What to do if you get head lice

They are tiny, make your scalp itch and can infect anyone.

Head lice is a problem for young kids and their families in many communities.

“It’s very common on Orcas,” said Mary Garcia. “If it hits once in the school, 20 percent of the class will get it,” said Mary Garcia, a nurse at the Orcas Medical Center. “It’s very quick and spreads easily. We see it three to four times a year.”

Garcia says it’s more important to catch it early and treat it immediately so it doesn’t spread.

“The lice jump from heads and land on pillows, couches, chairs – anything with fabric. Then they transfer to the person. It can be transferred from hugging or sharing hats or combs, towels or pillows,” said Garcia.

Head lice are small, wingless, parasitic white, brown or gray insects that live in the scalp and back of the neck and feed on human blood. Each louse is roughly the size of a sesame seed. The eggs, which are referred to as “nits,” stick to hair shafts close to the scalp. They are white specks that are glued to the shaft and will not slide off.

Lice are often seen in daycare, preschools and elementary schools because kids have more hair-to-hair contact through playing and sharing items. Lice spread by crawling from the scalp and items like clothing, brushes or linens. Orcas Elementary School sees about eight to 10 cases per year. They notify parents by sending a letter home with students.

Lice can live underwater for six hours and for 48 hours on a non-living host. Head lice will make your scalp itch and the bugs are visible to the naked eye immediately upon being exposed. Treatment is two-fold: ridding your head of the lice and clearing out the home infestation.

Garcia says if you think you have lice but aren’t sure, put olive oil or mayonnaise in your hair and cover it for four hours. After washing it out, run a fine-tooth comb through your hair and look for lice or nits. If you see anything, the next step is over the counter lice shampoo. If you are still unsure if you have it, one of the medical centers can take a look.

“We always treat as a precaution if someone thinks they have it,” she said. “Ninety-percent of the time, we catch it really early and it doesn’t spread to more than one or two kids,” she said. “We have fewer cases every year.”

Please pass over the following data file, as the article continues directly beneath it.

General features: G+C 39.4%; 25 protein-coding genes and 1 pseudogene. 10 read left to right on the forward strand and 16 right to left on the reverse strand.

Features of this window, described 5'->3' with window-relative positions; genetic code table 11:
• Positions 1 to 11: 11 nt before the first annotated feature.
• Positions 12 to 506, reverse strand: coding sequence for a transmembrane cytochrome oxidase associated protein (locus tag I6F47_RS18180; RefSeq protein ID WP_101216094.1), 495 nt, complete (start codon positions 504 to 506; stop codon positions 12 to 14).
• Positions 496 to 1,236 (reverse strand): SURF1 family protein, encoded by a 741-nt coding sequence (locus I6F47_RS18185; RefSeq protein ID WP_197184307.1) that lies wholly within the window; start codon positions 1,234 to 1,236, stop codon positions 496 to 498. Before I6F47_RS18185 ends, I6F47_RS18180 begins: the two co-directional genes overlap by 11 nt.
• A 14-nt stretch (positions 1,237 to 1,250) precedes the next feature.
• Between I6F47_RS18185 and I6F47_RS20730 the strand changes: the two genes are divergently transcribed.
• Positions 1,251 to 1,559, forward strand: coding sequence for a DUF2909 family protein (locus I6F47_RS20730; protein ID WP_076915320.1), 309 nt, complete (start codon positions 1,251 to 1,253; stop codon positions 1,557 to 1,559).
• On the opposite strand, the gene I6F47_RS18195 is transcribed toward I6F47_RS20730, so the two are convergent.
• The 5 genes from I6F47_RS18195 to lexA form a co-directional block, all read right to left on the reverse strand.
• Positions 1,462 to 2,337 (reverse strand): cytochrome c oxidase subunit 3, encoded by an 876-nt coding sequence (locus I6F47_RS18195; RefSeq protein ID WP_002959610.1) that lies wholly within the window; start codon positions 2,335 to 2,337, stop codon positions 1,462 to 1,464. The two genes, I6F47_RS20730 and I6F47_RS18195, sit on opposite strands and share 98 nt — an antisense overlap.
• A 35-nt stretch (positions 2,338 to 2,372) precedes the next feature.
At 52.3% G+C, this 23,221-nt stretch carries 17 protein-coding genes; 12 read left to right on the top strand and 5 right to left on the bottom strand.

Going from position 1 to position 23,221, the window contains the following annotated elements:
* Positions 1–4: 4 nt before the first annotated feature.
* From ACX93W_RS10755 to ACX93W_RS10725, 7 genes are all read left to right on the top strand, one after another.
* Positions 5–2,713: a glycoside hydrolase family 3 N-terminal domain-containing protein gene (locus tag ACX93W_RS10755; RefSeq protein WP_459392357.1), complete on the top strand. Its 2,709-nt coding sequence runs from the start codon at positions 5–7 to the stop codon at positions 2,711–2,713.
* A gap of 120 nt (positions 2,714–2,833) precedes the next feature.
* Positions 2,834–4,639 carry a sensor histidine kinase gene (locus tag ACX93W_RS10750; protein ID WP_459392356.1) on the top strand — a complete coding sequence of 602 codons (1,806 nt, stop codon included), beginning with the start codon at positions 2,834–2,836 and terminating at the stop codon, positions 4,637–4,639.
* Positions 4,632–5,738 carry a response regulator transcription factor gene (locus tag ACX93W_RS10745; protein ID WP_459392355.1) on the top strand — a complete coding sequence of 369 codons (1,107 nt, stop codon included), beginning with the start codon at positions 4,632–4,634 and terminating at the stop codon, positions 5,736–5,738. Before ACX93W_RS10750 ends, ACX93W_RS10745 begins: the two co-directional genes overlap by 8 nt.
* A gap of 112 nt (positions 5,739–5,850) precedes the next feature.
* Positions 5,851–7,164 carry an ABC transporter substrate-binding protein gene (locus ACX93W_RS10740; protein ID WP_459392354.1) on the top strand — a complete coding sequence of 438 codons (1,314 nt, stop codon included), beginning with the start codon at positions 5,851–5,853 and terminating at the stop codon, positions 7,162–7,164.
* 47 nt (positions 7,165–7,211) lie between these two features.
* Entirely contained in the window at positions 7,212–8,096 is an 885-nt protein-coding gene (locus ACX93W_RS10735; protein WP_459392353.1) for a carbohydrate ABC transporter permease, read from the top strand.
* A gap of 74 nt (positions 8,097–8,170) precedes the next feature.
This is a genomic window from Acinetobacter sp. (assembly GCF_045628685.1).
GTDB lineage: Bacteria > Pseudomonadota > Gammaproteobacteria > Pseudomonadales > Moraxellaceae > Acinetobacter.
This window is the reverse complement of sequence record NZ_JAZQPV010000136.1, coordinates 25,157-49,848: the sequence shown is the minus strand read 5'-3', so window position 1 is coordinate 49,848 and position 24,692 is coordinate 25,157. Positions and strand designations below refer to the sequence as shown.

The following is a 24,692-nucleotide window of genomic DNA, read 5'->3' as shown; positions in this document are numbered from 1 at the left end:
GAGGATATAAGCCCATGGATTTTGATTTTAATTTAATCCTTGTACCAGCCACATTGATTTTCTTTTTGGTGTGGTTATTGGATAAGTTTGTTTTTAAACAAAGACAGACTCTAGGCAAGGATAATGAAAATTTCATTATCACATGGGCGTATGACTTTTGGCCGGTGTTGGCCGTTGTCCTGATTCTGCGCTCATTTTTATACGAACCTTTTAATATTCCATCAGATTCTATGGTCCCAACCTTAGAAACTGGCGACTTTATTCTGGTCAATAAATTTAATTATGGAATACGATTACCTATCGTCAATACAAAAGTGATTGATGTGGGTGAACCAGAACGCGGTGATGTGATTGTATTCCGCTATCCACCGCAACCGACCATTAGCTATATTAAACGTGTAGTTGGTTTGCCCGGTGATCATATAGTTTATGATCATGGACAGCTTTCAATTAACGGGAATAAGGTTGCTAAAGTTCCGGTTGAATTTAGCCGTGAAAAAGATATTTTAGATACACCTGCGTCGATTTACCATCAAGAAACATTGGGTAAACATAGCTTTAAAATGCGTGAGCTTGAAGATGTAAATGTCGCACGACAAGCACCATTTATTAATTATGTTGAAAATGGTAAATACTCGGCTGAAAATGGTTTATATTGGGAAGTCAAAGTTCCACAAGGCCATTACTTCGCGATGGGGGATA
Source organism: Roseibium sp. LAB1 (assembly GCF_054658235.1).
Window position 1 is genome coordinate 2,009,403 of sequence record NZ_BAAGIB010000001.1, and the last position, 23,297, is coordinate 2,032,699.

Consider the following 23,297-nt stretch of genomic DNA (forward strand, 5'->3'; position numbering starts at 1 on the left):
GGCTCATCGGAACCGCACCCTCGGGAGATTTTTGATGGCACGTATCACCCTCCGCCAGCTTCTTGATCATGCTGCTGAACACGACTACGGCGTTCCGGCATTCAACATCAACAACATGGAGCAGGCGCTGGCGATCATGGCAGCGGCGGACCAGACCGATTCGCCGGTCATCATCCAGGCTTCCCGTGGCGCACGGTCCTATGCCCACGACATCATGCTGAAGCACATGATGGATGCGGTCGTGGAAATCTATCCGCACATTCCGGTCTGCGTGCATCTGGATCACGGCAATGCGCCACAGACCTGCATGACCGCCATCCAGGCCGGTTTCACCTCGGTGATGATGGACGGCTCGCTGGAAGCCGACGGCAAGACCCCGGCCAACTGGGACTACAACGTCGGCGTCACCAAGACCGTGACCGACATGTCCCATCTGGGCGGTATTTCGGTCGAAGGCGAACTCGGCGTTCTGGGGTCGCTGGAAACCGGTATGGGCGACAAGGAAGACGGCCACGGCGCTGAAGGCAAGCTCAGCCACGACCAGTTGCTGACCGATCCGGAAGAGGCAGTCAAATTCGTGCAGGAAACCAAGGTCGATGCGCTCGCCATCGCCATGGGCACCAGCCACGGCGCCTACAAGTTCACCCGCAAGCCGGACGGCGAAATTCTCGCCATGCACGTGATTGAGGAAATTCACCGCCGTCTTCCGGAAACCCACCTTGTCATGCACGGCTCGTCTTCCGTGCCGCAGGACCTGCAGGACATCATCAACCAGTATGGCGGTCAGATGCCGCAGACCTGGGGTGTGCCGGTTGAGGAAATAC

All bedding and clothing worn in the last 48 hours must be washed. Turn the bedding inside out so you trap any lice before putting items in the wash. Use the hottest water and dryer heat available. If something cannot be washed, put it in an airtight plastic bag to suffocate the lice. Scrub down every surface, and furniture can be treated with lice-killing spray.

An Orcas resident who wished to remain anonymous noticed a few lice in her daughter’s hair last week and took action immediately. She set up a Facebook page to alert parents and friends and booked appointments at the Lice Clinic of America in Bellingham. Because it was caught so early, she was able to eradicate the lice immediately. Trish Patro opened the lice clinic two months ago and has treated a handful of islanders.

“Lice have become resistant to the over the counter stuff and at-home remedies like olive oil and tea tea oil,” said Patro. “We call them super lice. And missing just one nit can re-infect the entire family again. It is very hard to get rid of lice. At my clinic, we have an FDA-certified device that is control-heated air, and we do one section of hair at a time for 30 seconds. It dehydrates the nits and kills the lice. Then we go through and apply a mousse that releases the glue from the hair to the nit. We apply conditioner and go through section by section, strand by strand and get every bug and nit. The client leaves with an active rinse on their head and then washes it out at home.”

Patro has a mobile unit and is hoping to make a trip to the San Juan Islands soon. She can be reached at 1-360-303-5771 and lcabellingham@gmail.com. Patro is available to give free head checks at the public school twice a year.